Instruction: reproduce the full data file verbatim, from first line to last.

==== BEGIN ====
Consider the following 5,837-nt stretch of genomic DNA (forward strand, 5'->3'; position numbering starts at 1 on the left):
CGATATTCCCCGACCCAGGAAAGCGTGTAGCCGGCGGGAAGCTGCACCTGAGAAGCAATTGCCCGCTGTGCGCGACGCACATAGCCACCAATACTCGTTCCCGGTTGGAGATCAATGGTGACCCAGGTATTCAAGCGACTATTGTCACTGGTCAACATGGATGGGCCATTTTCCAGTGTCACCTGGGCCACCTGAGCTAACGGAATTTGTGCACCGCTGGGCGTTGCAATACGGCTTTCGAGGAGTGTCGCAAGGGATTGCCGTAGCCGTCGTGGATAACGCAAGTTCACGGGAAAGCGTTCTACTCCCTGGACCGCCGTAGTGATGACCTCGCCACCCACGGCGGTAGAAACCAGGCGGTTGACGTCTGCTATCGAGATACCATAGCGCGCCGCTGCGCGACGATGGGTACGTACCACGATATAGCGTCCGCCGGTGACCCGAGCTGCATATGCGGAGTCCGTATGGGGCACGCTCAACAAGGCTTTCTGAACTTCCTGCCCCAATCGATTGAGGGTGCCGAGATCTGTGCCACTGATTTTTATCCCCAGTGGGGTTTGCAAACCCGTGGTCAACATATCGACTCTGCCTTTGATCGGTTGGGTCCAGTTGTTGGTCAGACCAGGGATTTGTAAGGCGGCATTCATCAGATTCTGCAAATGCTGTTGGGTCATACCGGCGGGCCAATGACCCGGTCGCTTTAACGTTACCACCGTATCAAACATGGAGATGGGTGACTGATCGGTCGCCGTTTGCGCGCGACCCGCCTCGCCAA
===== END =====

Consider the following 5,837-nt stretch of genomic DNA (forward strand, 5'->3'; position numbering starts at 1 on the left):
CGATATTCCCCGACCCAGGAAAGCGTGTAGCCGGCGGGAAGCTGCACCTGAGAAGCAATTGCCCGCTGTGCGCGACGCACATAGCCACCAATACTCGTTCCCGGTTGGAGATCAATGGTGACCCAGGTATTCAAGCGACTATTGTCACTGGTCAACATGGATGGGCCATTTTCCAGTGTCACCTGGGCCACCTGAGCTAACGGAATTTGTGCACCGCTGGGCGTTGCAATACGGCTTTCGAGGAGTGTCGCAAGGGATTGCCGTAGCCGTCGTGGATAACGCAAGTTCACGGGAAAGCGTTCTACTCCCTGGACCGCCGTAGTGATGACCTCGCCACCCACGGCGGTAGAAACCAGGCGGTTGACGTCTGCTATCGAGATACCATAGCGCGCCGCTGCGCGACGATGGGTACGTACCACGATATAGCGTCCGCCGGTGACCCGAGCTGCATATGCGGAGTCCGTATGGGGCACGCTCAACAAGGCTTTCTGAACTTCCTGCCCCAATCGATTGAGGGTGCCGAGATCTGTGCCACTGATTTTTATCCCCAGTGGGGTTTGCAAACCCGTGGTCAACATATCGACTCTGCCTTTGATCGGTTGGGTCCAGTTGTTGGTCAGACCAGGGATTTGTAAGGCGGCATTCATCAGATTCTGCAAATGCTGTTGGGTCATACCGGCGGGCCAATGACCCGGTCGCTTTAACGTTACCACCGTATCAAACATGGAGATGGGTGACTGATCGGTCGCCGTTTGCGCGCGACCCGCCTCGCCAA